Figure 5: The desktop after quitting the word processor. A new icon representing the letter just written is visible.
This image can be zoomedFigure 5: The desktop after quitting the word processor. A new icon representing the letter just written is visible.
Figure 6: Copying a file from one disk to another. The file “Smith 5/19” is dragged over to the backup disk. While in transit, the outline of the document follows the pointer.
This image can be zoomedFigure 6: Copying a file from one disk to another. The file “Smith 5/19” is dragged over to the backup disk. While in transit, the outline of the document follows the pointer.
Suppose you want to use your Macintosh to write a letter. The basic steps are start the computer, load and run a word-processing program, and copy the newly created letter to a separate disk for backup. (I’ll ignore printing the letter for the purposes of this example.)

When you first turn on the Macintosh, the screen prompts you to insert a disk by displaying a disk icon with a question mark. (You may turn the computer on with the disk already in the computer if you wish.) After you insert a disk, the desktop is set up, and an icon representing the disk you inserted is displayed in the upper right-hand corner of the desktop (figure 1). The name of the disk (“Write” in this example) is displayed underneath the icon. Write contains the word-processing program you will be using.

To access the contents of Write, you select the disk by moving the pointer over the disk icon and pressing the mouse button. (The pointer is a little arrow on the desktop that you move around with the mouse.) This causes the icon to darken, indicating that Write has been selected. Next, you move the pointer up to the menu bar (the top line of the screen where various menu categories are displayed) and position it over File. When you press and hold down the mouse button – an operation called “dragging” – the menu choices under File pop down from the menu bar like a window roller shade (figure 2). Since you want to “open up” the Write disk, you move the pointer down to the OPEN command and release the mouse button. This opens a window on the desktop that displays the contents of Write (figure 3).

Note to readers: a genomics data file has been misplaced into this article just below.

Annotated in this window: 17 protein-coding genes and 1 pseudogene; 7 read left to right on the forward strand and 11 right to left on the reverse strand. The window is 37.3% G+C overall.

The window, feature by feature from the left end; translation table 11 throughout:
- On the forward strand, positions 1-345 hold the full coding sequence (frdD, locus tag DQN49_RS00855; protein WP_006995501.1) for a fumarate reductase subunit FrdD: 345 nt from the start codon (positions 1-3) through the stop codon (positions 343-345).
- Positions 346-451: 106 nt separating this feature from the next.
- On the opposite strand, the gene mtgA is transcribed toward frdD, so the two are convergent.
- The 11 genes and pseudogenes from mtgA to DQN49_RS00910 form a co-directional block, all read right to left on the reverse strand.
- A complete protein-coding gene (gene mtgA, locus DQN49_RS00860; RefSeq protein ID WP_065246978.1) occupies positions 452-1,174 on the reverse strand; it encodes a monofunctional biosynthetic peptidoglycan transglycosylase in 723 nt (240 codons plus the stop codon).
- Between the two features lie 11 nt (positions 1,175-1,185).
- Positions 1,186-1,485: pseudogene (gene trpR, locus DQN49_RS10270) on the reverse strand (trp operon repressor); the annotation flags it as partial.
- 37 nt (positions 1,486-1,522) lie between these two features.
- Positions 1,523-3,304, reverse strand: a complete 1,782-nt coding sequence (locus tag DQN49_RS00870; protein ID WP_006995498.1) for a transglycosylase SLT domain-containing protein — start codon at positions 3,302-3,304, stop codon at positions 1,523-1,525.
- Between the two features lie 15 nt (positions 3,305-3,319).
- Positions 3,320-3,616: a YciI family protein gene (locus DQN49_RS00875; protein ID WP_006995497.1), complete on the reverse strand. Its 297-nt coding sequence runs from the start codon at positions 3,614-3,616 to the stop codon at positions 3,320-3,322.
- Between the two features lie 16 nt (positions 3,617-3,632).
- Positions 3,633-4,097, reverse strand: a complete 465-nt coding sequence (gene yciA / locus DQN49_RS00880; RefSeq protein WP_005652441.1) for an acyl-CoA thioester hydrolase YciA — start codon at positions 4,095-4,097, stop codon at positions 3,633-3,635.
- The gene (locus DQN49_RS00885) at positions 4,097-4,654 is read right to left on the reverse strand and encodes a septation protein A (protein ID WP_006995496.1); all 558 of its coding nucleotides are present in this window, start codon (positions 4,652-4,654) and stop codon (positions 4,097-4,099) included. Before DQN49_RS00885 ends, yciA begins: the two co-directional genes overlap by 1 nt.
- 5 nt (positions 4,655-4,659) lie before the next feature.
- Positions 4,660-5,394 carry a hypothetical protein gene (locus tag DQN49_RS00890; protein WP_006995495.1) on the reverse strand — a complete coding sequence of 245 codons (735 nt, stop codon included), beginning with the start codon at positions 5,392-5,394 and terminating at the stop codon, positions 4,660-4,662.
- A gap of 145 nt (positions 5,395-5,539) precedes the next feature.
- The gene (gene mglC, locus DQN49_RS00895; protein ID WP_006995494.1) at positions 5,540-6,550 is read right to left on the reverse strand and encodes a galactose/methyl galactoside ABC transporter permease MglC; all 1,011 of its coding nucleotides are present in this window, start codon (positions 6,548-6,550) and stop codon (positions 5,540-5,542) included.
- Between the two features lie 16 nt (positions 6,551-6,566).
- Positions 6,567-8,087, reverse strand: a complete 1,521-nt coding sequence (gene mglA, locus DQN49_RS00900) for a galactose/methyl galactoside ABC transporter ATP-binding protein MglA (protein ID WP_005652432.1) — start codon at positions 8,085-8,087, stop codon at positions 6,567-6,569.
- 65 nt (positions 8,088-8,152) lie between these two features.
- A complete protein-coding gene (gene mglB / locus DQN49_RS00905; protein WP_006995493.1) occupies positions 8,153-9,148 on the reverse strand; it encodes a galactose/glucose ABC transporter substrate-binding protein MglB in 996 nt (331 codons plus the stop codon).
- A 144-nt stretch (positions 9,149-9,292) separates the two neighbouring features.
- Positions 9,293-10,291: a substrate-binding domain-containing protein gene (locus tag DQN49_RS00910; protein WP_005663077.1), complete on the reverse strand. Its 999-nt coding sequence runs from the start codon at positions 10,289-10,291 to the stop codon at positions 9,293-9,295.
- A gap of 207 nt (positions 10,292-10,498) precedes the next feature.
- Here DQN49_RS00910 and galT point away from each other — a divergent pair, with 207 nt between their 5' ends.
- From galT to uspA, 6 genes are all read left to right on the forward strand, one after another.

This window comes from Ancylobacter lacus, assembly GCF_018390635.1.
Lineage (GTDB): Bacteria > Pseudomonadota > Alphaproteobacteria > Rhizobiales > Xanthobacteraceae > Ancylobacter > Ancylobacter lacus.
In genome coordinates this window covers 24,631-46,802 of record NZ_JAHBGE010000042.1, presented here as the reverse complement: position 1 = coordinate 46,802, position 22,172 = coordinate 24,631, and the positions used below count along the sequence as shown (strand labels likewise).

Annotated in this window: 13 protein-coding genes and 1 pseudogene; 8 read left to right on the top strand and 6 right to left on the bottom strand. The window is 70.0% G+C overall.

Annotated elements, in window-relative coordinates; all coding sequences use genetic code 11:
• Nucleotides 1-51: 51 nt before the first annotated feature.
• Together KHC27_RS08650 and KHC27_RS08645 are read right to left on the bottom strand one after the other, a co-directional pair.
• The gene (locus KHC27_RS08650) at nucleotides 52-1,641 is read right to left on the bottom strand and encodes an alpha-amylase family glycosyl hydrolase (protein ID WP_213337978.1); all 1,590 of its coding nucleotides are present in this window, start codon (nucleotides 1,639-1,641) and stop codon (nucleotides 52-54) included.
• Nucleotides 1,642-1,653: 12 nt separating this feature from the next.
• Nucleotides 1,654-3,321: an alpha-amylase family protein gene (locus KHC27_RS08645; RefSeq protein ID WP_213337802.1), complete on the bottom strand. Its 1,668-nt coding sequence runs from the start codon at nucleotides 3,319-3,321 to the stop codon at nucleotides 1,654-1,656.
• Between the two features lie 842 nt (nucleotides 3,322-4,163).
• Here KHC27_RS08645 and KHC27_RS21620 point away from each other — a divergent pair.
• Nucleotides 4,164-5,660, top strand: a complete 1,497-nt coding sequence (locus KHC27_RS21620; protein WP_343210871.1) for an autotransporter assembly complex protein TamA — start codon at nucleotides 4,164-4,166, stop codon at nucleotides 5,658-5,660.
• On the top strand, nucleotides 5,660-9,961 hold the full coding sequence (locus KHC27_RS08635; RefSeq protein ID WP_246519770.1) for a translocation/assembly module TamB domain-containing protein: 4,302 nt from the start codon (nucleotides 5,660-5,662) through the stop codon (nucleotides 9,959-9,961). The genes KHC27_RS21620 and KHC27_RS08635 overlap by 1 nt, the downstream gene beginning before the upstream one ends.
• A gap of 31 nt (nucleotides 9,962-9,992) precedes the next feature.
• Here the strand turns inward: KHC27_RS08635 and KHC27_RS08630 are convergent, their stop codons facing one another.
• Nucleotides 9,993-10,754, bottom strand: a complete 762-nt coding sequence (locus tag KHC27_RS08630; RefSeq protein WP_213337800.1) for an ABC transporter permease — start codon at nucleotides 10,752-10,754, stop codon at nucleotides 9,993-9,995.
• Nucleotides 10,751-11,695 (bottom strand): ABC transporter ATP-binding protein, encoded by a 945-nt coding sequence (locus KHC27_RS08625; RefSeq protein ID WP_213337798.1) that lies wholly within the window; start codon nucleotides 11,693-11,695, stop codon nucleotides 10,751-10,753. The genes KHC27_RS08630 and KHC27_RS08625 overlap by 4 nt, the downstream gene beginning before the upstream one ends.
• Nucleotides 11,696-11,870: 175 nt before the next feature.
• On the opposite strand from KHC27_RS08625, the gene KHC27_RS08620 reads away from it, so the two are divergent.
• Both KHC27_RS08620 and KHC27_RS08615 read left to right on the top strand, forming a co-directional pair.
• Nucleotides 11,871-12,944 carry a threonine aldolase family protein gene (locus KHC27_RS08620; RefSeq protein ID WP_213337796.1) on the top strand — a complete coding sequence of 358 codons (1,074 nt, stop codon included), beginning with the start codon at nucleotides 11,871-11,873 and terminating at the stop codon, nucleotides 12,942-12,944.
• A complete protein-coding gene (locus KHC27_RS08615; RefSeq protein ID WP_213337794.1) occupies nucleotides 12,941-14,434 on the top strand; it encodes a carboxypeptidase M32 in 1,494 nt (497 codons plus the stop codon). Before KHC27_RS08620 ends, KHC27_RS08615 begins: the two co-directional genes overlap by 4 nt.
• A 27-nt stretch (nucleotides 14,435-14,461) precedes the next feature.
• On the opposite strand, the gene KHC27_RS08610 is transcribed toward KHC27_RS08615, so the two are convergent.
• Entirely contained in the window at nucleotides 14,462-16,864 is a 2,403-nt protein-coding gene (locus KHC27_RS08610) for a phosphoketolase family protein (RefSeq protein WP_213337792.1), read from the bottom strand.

One of the files displayed in the window is the word-processing program you want to use – MacWrite. Starting the word processor involves the same sequence of steps used to open the disk: you select the MacWrite icon by clicking on it, then you drag the File menu down to the OPEN command. This opens a new window for the word-processing program (figure 4).

After exiting the word processor, the Finder dumps you back to the desktop. As you can see in figure 5, a new icon is now visible (labeled “Smith 5/19”); it represents the document file for the letter you wrote with MacWrite.

To back this file up, you need to copy it to another disk. First you need to put the backup disk on the desktop. If you have two disk drives, you simply insert the backup disk in the second drive. If you have a single-drive Macintosh, you need to eject the Write disk by selecting the Write disk icon and selecting Eject with the File menu. You then can insert the backup disk. In either case, a new disk icon (previously labeled “Backup”) representing the backup disk appears on the screen.

Copying a file involves dragging its file icon to the desired destination. In this case, you need to drag the Smith 5/19 file icon to the Backup disk icon (figure 6). The Finder will then copy the file. If you have a single-drive Macintosh, you are in for a few disk swaps. (The Macintosh always ejects a disk and prompts you for the name of the next disk it wants during disk swaps.)

Finder Performance

But how well does the Finder perform? I evaluated the Finder in seven general areas: speed, ease of use, hardware insulation, flexibility, overhead, interfacing capabilities, and ease of program development.

Although this is not intended to be a rigid evaluation, with benchmarks and the like, I used MS-DOS 2.0 (running on a floppy-disk-based IBM PC) as a general yardstick for comparison.

Speed: The Finder seems very quick and responsive, as long as disk I/O (input/output) is not involved. Window operations (resizing, opening/closing, and scrolling) are virtually instantaneous.

Unfortunately, the small Macintosh memory necessitates frequent trips to the disk drive. In these cases, the Finder seems quite slow compared to MS-DOS. Opening or quitting an application program typically takes from 15 to 30 seconds (30 to 60 seconds for the round trip). MS-DOS can typically load or quit application programs in a few seconds. Inserting or ejecting a disk takes from 2 to 15 seconds of computer time depending on the configuration of windows for the disk and how many disk icons are on the “desktop.” With MS-DOS, disk handling is not under software control, so no computer time is required. Finally, the Finder takes from two to fives times longer than MS-DOS to copy files from disk to disk. This disadvantage is most pronounced when comparing copy times on single-drive computers.